Prospect of Interest: The 411 on Tyson Jost

General managers from around the NHL comment on the importance of the 2016 NHL Draft.

Tyson Jost became a likely first-round NHL draft pick playing and developing in the BCHL and he’s committed to move on to the University of North Dakota, alma mater of his hero Jonathan Toews.

Jost is a speedy, shifty, productive left winger who’s not afraid to get his nose dirty — and he broke a record set by Connor McDavid. Let’s take a closer look at this draft prospect.

Age on June 24: 18
Current Team: Penticton Vees
Position: Left Wing
Shoots: Left
Height: 5-foot-11
Weight: 192 pounds
From: St. Albert, AB.
Twitter: @josty_17
NHL Central Scouting Rank (North America): 16th

Jeff Marek’s Take: Fantastic player who’s been hidden more than other prospects by playing in the BCHL. Absolutely loved by his teammates. Able to do everything at top speed.


Jost didn’t lead Penticton through a 23-game unbeaten streak earlier this year by playing on the perimeter. Nor is that how he earned MVP honours as part of a gold medal bid for Canada West at the World Junior-A Challenge.

Jost goes to the hard areas. His speed and shiftiness had him turning heads at the Ivan Hlinka World Under-18 tournament in April.

Here’s what one scout recently told Sportsnet’s Gare Joyce about Jost:

“Yeah, he’s not as skilled as [Ottawa Senators centre Kyle] Turris but he does go to the net and work through hold-ups and contact—he gets in a much better position to use his skill than Turris did,” said the scout. “And he did that against much better and more developed players than he was used to playing against in the BCHL.”

Jost followed up an outstanding BCHL rookie season of 23 goals and 22 assists by more than doubling his production to 42 goals and 62 assists (104 points) in 48 games this season.

Granted, the BCHL isn’t the toughest league for draft eligible players, but Jost excelled against other competition as well. He led all scorers at the WJAC with nine points in four games, but was perhaps most impressive at the Under-18s. There, he scored six goals and nine assists, which not only led the tournament and nearly doubled the production of the next highest scorer on his team, but it set a new record for scoring by a Canadian at the event.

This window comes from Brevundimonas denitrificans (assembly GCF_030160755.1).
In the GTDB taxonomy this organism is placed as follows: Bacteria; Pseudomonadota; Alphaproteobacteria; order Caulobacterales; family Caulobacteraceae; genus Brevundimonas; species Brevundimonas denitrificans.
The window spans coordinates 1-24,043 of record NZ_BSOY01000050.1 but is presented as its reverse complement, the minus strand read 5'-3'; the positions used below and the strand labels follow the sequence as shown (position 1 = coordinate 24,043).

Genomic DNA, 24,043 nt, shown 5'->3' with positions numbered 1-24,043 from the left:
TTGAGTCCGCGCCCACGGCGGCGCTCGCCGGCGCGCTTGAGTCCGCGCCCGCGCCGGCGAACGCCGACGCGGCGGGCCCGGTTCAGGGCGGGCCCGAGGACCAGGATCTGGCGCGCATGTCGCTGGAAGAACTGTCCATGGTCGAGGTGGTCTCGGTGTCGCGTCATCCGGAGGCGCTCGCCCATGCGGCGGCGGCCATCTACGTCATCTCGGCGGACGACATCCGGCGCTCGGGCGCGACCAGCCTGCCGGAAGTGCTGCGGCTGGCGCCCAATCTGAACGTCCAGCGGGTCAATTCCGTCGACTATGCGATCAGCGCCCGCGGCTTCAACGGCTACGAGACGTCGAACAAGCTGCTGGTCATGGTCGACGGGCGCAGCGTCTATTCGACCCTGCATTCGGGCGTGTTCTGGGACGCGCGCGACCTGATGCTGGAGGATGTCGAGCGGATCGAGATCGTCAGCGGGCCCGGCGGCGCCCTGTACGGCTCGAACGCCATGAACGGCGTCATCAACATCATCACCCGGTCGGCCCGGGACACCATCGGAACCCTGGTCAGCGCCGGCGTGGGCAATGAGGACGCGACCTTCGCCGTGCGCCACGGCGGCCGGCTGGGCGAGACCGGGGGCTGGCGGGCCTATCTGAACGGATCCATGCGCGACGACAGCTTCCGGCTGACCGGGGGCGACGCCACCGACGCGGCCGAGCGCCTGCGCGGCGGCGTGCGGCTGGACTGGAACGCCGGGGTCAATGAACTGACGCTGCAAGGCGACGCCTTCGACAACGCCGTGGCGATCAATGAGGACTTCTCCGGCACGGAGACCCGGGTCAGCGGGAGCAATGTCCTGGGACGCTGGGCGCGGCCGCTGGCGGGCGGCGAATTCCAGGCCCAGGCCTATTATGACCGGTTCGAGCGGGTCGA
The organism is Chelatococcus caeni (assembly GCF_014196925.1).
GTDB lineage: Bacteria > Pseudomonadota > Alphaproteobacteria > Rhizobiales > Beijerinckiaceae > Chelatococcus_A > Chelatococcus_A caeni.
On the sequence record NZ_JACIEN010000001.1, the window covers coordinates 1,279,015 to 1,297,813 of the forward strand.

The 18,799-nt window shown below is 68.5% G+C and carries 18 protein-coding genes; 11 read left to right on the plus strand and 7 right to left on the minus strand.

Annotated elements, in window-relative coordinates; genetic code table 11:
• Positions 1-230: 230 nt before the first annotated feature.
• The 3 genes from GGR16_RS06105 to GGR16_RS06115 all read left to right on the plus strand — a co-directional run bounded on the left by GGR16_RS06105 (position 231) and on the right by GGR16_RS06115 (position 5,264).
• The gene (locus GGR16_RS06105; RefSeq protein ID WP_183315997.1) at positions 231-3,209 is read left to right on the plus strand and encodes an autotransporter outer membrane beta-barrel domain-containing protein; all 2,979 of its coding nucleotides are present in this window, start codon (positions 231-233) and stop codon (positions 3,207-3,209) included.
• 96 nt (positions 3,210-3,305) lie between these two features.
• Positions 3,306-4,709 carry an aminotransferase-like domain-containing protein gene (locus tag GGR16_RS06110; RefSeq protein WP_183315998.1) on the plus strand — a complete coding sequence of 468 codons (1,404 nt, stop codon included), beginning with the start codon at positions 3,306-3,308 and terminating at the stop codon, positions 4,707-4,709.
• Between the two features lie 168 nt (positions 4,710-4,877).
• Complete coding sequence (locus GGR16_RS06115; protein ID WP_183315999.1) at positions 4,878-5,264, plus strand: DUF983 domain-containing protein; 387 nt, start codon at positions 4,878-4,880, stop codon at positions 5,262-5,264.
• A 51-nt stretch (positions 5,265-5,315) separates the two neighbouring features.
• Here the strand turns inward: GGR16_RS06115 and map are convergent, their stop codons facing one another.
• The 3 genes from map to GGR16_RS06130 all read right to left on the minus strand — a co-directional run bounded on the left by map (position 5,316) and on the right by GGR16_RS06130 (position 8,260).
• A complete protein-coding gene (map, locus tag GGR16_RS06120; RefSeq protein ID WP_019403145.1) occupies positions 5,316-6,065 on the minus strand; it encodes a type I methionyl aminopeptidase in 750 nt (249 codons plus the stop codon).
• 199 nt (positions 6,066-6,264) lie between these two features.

The previous record holder? Connor McDavid.

There’s no doubt Jost can dangle. But he can also cut a rug with some slick dance moves.

Here he is getting in on the running man challenge.

kc jost on Twitter

Central Scouting ranked Jose 16th among North American skaters on its final list. That slots him somewhere between 15th and 30th in Round 1 of the NHL draft.

The leadership he’s shown in his young career is a testament to his commitment level. Modelling himself after Toews is one thing, serving as Penticton’s captain and as the captain of Canada West at the WJAC is another.

Jost is committed to joining a North Dakota program that just won its first NCAA national championship in 16 years. Joining such a strong program should only help him further develop into the player he wants to become.

“I was getting shivers and my leg was shaking when I was watching [the Frozen Four],” Jost recently told Eric Burton of

“I am hoping to go back-to-back with the national championship. It’s really special. Looks like we’re going to have a great group of guys next season.”

Apart from the international competitions he’s participated in, Jost was named CJHL MVP and top forward of the year and in February was named MVP of the BCHL.

In mid-May, Jost added another award, when he was named Hockey Canada’s RBC Canadian Junior Hockey League National Player of the Year. Jost became the first BCHL player to win the national award since Kyle Turris in 2007 and was the second Penticton player to win it — after Paul Kariya earned the honour in 1992.

“It means a lot to get recognized,” Jost said. “I was playing with a pretty special group. And that had a lot to do with my personal success. I have to give a lot of credit to Penticton. They developed me into a better person and player.”

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